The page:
By Nancy Heywood, Collection Services
Reading handwritten letters and documents by men who experienced Civil War battles and military life can be a riveting experience. Nine collections of Civil War manuscripts are available at the Massachusetts Historical Society’s website as complete online collections. You are invited to examine digital facsimiles of over 9,000 pages including letters from a surgeon (Charles Briggs) serving in the 54th Regiment, letters from a 16-year-old drummer (Edward Peirce, who later served as a private) describing routine life within a military unit, and warm and informative letters from a Captain (Richard Cary) in the 2nd Regiment to his wife.
The following collections are available on our website:
This collection primarily contains letters by Dr. Charles E. Briggs, assistant surgeon with the 24th Massachusetts Volunteer Infantry Regiment, 1862-1863, and surgeon with the 54th Massachusetts Volunteer Regiment, 1863-1865.
Captain Richard Cary served in the 2nd Regiment Massachusetts Volunteer Infantry. Unfortunately he was shot during the battle at Cedar Mountain in Virginia and died a short time later. This collection includes the letters he sent to his wife, as well as condolence letters she received after her husband’s death.
Hallowell began his service in the Civil War in the 20th Regiment Massachusetts Volunteer Infantry and then later served as lieutenant colonel of the 55th Regiment Massachusetts Volunteer Infantry Regiment, the second Black regiment in the state. This collection contains letters and a large number of clippings assembled in scrapbooks. These materials relate to a wide variety of Hallowell’s activities—from his time as a student at Harvard College, through his years serving in the Civil War, to his activities as a Boston businessman.
Knapp was a clergyman and teacher from Plymouth, Massachusetts. He wasn’t a soldier, but he held the position of superintendent of the Special Relief Department, U.S. Sanitary Commission. The focus of this commission was to assist sick and wounded Union soldiers. This collection includes Knapp’s personal and professional letters as well as a manuscript of a history of the Sanitary Commission.
This collection contains letters Loring wrote to his mother and sister while he served in a variety of military units. Loring was a sergeant major in the 24th Regiment Massachusetts Volunteer Infantry; first lieutenant and adjutant in the 38th Regiment Massachusetts Volunteer Infantry; and aide-de-camp for Gen. William H. Emory of the 19th Corps.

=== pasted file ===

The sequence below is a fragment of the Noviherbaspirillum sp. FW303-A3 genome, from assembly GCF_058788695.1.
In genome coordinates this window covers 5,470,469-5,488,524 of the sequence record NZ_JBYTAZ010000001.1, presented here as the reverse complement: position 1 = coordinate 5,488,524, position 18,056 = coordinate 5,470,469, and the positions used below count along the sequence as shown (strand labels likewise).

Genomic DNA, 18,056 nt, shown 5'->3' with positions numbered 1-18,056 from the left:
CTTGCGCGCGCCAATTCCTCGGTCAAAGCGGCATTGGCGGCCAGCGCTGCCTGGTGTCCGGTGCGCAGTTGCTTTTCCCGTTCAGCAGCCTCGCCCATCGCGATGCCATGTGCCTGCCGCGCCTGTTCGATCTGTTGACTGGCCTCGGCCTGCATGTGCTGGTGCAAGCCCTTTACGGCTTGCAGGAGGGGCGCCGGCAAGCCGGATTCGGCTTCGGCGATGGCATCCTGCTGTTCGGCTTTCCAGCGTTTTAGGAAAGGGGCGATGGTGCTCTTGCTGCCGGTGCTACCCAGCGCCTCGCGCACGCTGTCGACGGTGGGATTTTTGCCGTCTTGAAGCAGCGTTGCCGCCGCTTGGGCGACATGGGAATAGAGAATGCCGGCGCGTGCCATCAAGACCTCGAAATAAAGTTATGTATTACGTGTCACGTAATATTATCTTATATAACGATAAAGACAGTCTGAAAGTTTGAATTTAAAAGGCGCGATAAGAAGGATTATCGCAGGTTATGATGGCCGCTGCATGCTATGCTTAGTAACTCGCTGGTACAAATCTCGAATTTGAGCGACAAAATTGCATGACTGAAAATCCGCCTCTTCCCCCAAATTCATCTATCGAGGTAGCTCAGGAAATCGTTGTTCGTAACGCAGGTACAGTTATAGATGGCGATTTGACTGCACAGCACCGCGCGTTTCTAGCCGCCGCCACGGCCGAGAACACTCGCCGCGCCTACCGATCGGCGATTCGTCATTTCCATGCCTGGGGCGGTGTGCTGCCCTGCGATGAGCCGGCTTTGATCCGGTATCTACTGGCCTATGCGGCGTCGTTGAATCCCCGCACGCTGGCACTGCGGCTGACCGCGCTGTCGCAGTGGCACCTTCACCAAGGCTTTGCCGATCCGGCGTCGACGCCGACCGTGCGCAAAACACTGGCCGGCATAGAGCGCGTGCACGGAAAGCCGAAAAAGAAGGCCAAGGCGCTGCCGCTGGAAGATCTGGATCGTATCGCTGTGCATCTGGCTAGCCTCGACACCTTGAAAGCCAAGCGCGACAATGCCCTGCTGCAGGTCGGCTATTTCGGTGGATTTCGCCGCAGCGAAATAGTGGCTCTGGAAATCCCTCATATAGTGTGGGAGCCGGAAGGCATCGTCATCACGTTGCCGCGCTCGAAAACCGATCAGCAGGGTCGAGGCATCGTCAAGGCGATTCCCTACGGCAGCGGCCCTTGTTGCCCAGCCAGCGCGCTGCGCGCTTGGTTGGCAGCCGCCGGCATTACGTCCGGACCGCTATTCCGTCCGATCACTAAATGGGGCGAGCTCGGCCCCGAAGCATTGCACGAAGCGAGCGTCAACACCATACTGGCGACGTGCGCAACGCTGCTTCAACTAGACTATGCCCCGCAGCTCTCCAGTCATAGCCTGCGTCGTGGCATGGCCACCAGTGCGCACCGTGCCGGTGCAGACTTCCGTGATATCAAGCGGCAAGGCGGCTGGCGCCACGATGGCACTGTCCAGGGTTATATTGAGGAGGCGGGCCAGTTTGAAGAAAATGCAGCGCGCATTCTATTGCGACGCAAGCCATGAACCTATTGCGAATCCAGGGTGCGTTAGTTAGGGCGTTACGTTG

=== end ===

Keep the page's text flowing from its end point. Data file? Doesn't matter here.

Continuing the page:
Miles was a lieutenant in the 41st Regiment Massachusetts Volunteer Infantry, later renamed the 3rd Regiment of Cavalry Massachusetts Volunteers. This collection includes letters Miles sent to his family describing his activities in the Civil War, and letters he received from his family in Cambridge, Massachusetts.
This collection contains letters (some with drawings) written by Lieutenant Colonel Morse of the 2nd Regiment Massachusetts Volunteer Infantry, who saw action at Cedar Mountain, Antietam, Chancellorsville, Resaca, and the Siege of Atlanta in 1864. The collection also includes some correspondence relating to his post-war activities in the railroad business.
Peirce was a drummer and a private in Company F. of the 2nd Regiment Massachusetts Volunteer Heavy Artillery, from July 1863 to September 1865. This collection includes letters he wrote to his parents in Lowell in which he described many aspects of day-to-day activities as an enlisted soldier including accounts of camp life and troop movements.
This collection contains letters written by Weld who was promoted several times during the four years he served in the Union Army. Weld was a second lieutenant and then captain in the 18th Regiment Massachusetts Volunteer Infantry, 1862-1863, and later was lieutenant colonel and then colonel in the 56th Regiment Massachusetts Volunteer Infantry, 1864-1865.
Please explore and read these collections from any location where you have a web browser and access to the Internet!
Funding for the digitization of the nine Civil War manuscript collections that enabled both the creation of preservation microfilm and the online version of the collections was provided by the Institute of Museum and Library Services under the provisions of the Library Services and Technology Act grant as administered by the Massachusetts Board of Library Commissioners.